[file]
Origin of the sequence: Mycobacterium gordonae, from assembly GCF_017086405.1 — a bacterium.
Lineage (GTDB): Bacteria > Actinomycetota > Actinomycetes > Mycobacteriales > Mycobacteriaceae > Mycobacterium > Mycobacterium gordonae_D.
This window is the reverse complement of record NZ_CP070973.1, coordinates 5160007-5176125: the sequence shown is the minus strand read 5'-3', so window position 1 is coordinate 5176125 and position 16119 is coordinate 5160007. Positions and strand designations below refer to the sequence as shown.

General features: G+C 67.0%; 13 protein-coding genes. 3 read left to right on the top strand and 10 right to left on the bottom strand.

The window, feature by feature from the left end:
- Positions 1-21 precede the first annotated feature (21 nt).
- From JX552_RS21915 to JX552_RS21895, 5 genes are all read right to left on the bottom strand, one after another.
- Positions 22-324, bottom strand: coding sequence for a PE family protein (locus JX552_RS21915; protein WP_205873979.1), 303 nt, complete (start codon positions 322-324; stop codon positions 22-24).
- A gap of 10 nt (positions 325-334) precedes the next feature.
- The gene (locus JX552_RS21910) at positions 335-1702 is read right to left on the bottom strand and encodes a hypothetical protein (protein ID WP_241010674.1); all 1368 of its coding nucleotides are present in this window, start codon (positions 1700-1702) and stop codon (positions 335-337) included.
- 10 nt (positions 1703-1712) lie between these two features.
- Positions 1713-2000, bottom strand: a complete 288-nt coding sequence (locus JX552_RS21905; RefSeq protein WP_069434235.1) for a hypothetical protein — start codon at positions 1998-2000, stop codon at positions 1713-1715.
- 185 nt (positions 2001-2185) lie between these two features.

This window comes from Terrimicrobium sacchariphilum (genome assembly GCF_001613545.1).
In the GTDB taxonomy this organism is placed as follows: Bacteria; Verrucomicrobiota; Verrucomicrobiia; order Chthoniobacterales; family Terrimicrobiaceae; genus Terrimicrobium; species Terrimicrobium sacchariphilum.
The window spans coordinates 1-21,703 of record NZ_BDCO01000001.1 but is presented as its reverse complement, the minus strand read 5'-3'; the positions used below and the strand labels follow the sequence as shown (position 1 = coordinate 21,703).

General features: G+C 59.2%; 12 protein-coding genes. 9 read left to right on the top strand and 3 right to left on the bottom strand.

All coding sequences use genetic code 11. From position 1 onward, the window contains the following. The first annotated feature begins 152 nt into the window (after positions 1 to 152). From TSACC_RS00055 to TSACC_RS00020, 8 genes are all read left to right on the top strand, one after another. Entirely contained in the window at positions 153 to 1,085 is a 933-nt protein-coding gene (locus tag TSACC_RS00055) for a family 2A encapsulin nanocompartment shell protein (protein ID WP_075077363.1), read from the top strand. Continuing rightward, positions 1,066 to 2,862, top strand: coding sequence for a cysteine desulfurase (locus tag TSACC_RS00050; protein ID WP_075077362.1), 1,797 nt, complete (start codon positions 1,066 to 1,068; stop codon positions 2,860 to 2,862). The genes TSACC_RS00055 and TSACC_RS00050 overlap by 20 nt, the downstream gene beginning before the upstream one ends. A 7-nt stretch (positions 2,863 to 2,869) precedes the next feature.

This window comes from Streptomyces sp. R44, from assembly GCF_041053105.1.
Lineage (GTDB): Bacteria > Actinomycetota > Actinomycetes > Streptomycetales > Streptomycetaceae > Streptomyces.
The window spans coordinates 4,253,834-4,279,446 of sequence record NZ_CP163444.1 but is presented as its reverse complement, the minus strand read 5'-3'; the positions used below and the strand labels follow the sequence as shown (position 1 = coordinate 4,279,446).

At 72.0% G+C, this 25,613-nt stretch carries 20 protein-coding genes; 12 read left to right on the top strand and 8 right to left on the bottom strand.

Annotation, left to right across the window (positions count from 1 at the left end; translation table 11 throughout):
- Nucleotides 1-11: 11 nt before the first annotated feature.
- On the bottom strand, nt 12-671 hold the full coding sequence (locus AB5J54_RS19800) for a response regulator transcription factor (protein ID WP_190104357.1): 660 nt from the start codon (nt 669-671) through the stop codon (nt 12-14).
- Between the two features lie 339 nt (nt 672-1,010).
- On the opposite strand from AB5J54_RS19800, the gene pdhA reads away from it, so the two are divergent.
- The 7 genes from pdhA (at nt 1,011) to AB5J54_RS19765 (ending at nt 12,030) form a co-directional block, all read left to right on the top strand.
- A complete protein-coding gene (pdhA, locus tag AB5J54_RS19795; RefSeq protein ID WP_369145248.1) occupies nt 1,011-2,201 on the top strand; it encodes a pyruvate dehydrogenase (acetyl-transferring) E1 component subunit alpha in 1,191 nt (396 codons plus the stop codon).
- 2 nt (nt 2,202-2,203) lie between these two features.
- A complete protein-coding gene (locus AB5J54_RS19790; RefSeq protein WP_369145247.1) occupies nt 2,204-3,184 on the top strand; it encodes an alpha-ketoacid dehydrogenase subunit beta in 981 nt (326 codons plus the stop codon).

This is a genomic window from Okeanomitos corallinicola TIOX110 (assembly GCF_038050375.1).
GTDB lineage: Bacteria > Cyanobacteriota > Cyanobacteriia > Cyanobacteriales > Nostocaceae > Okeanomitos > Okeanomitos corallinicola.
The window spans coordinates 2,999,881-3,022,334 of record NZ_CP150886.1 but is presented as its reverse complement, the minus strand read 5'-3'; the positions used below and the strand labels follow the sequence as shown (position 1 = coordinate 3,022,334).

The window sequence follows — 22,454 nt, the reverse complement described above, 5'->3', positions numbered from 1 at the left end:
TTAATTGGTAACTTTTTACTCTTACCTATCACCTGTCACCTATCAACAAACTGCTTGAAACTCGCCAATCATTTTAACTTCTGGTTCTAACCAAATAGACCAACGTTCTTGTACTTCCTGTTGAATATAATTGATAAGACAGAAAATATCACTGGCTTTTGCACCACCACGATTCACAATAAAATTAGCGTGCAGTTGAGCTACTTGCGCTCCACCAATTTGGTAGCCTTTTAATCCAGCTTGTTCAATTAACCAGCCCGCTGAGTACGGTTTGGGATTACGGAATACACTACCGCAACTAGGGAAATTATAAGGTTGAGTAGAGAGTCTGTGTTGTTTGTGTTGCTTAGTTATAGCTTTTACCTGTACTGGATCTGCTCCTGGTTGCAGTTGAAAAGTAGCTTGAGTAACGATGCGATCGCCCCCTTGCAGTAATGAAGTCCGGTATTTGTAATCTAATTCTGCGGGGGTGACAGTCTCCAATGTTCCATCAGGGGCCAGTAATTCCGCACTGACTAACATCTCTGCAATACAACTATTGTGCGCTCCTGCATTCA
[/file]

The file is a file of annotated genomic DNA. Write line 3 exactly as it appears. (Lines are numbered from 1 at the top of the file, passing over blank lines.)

This window is the reverse complement of record NZ_CP070973.1, coordinates 5160007-5176125: the sequence shown is the minus strand read 5'-3', so window position 1 is coordinate 5176125 and position 16119 is coordinate 5160007. Positions and strand designations below refer to the sequence as shown.